To achieve this cooperation, the first finger set 111 forms one terminal of the capacitor 100 and the second finger set 112 forms the other terminal. The second capacitor conductor 120 may be connected in parallel exclusively with either the first finger set 111 or the second finger set 112.

The net result is that the two layer capacitor 100 of FIG. 1 employs both fringe and plate capacitance to store it electrical energy. A significant advantage of employing both fringe and plate capacitance to store electrical energy is that manufacturing processes that effect the thickness, lateral dimensions and separation of the first and second interdigitated finger sets 111, 112 and the second capacitor conductor 120 can be controlled at least somewhat independently to yield a capacitor having a more controllable capacitance. This allows the capacitor 100 (which is relatively inexpensive to manufacture) to be employed in a wide range of applications (such as jack assemblies) that require accurate capacitors.

In the embodiment illustrated in FIG. 1, the first and second interdigitated finger sets 111, 112 are square. A square configuration is characterized by an overall square perimeter for the first conductor and finger sets that are straight and parallel to one another. Of course, the present invention encompasses configurations that are curved or of any shape that a particular application may find useful.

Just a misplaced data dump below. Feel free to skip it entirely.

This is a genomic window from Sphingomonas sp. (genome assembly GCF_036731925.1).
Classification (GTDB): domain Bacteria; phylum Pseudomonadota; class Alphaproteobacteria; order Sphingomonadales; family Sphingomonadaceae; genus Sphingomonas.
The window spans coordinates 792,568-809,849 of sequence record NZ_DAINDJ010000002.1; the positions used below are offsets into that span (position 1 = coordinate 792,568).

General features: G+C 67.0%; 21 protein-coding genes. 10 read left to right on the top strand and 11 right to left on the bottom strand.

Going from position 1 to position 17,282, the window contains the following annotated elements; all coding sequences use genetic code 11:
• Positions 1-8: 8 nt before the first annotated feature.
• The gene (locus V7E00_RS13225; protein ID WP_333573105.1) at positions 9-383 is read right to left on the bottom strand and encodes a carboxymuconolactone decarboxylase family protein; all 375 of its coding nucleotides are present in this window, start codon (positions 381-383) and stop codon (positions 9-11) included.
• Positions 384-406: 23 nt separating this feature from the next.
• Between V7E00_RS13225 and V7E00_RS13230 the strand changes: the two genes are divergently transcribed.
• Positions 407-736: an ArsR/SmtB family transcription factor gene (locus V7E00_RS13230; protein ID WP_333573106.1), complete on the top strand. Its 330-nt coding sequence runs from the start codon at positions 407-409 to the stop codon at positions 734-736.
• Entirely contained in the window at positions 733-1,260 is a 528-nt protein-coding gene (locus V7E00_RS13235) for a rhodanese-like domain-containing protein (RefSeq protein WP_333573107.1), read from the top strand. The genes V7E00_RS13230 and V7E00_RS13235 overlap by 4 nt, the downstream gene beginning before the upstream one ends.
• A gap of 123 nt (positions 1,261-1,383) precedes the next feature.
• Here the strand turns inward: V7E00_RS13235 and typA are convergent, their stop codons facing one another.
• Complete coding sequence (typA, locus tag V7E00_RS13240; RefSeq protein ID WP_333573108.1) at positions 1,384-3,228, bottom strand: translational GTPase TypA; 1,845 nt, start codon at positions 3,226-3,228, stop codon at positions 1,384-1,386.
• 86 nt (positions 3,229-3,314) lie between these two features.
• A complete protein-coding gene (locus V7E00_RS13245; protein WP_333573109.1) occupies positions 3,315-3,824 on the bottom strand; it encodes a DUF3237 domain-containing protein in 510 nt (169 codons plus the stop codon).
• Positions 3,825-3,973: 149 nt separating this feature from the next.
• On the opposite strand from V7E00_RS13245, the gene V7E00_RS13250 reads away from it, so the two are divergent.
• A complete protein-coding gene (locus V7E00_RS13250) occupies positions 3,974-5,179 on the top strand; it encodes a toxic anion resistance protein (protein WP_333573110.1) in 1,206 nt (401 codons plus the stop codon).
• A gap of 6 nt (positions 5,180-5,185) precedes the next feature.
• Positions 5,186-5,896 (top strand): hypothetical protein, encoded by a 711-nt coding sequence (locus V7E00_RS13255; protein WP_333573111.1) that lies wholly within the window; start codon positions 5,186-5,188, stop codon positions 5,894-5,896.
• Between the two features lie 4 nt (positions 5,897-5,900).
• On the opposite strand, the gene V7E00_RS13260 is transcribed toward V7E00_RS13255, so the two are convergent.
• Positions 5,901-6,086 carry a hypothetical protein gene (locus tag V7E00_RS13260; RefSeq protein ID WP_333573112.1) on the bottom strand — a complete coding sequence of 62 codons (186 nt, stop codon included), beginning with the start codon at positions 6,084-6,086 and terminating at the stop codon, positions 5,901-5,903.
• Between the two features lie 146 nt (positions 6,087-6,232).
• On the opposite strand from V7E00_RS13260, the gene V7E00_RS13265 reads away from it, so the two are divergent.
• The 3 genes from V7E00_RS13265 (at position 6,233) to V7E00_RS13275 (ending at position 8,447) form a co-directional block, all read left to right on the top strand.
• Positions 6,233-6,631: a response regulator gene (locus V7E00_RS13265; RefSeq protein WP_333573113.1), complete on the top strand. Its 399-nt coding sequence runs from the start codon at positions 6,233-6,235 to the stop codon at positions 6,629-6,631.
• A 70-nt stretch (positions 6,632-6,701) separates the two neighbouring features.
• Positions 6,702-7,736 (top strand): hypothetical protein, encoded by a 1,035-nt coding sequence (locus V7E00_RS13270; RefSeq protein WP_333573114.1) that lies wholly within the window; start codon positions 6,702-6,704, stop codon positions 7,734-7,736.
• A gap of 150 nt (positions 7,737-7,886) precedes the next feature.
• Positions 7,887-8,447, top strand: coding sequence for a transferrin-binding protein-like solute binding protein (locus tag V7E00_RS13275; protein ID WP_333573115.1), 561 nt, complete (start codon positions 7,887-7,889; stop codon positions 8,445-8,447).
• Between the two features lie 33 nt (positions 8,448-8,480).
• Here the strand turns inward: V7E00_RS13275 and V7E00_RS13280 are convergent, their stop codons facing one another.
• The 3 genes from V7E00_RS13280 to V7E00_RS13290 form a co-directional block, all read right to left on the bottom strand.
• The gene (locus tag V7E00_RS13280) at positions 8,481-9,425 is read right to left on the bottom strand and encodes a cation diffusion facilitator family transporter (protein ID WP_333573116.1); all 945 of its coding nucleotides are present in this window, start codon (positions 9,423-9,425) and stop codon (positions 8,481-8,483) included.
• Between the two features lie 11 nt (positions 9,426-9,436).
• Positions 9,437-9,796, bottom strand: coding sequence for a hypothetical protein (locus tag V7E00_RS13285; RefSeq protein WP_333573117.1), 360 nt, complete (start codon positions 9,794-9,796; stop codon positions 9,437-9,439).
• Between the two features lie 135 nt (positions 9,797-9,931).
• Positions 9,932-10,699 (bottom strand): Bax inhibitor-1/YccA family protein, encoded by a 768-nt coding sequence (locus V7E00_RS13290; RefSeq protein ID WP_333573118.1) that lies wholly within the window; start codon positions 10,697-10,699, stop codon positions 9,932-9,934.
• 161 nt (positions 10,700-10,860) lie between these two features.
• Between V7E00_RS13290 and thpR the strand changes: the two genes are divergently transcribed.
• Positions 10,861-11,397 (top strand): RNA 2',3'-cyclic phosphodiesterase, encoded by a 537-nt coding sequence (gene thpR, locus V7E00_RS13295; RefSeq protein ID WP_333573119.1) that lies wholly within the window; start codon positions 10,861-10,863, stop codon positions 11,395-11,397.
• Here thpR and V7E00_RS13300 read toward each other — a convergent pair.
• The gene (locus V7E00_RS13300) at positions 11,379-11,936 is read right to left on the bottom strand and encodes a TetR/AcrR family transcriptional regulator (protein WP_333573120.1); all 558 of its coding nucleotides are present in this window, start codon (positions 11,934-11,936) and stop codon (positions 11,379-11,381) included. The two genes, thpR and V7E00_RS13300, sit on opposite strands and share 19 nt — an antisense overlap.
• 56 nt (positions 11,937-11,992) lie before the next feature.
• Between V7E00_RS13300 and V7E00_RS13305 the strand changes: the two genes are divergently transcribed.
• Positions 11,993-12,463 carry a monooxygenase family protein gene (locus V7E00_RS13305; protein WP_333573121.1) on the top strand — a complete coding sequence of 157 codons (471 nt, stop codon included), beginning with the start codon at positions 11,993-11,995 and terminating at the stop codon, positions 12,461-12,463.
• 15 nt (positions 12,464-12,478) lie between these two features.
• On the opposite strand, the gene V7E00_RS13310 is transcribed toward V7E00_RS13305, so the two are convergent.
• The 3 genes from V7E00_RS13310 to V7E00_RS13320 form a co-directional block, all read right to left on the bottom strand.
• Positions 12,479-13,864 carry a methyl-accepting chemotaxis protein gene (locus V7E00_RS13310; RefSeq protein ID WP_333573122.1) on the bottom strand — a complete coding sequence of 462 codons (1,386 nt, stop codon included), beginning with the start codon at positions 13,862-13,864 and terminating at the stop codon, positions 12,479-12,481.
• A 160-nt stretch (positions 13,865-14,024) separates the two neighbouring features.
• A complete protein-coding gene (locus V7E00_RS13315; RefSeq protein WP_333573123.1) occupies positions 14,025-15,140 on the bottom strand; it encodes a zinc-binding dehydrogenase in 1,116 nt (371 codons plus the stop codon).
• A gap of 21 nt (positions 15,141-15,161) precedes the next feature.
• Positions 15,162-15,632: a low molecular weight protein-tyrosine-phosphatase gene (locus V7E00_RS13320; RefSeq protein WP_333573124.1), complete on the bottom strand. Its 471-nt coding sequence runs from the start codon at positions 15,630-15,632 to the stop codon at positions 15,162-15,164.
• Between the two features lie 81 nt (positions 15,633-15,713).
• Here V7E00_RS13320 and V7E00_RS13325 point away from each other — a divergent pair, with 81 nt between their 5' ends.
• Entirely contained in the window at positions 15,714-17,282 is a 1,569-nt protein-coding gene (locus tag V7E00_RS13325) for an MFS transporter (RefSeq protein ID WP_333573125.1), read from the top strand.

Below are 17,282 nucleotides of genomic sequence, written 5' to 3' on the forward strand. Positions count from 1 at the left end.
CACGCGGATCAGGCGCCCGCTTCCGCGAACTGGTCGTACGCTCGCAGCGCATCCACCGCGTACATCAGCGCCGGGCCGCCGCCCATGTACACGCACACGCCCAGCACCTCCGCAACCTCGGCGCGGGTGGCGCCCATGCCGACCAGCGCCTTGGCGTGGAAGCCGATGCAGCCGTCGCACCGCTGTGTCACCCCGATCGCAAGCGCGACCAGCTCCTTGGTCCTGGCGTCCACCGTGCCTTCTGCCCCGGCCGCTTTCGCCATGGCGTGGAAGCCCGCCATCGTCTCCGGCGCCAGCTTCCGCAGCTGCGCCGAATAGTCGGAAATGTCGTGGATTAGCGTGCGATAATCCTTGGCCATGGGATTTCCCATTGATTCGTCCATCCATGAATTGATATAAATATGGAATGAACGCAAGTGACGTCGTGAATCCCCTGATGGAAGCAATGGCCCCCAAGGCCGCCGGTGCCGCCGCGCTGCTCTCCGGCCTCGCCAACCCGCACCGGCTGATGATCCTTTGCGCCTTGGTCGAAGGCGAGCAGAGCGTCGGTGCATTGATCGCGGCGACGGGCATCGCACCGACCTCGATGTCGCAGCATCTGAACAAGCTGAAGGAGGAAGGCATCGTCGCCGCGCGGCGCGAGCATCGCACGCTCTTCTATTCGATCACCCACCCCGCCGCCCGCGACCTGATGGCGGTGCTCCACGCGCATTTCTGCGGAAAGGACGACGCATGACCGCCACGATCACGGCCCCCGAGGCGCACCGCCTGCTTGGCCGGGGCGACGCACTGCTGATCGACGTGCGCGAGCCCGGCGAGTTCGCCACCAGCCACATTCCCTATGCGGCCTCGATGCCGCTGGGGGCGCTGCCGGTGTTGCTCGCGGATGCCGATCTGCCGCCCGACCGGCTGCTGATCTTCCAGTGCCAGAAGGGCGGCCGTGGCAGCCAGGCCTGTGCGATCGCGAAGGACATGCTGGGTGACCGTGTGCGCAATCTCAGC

Turning now to FIG. 2, illustrated is an exploded isometric view of another embodiment of a two-layer capacitor 100 constructed according to the principles of the present invention. In the embodiment of FIG. 2, the second capacitor conductor comprises third and fourth interdigitated finger sets 121, 122. Thus, the second capacitor conductor 120 may itself employ fringe capacitance as between the third and fourth interdigitated finger sets 121, 122.

In terms of electrical connections, the first finger set 111 forms one terminal of the capacitor 100 and the second finger set 112 forms the other terminal of the capacitor 100. The third finger set 121 may be connected in parallel exclusively with either the first finger set 111 or the second finger set 112. The fourth finger set 122 may be connected in parallel exclusively with the other of the first finger set 111 or the second finger set 112.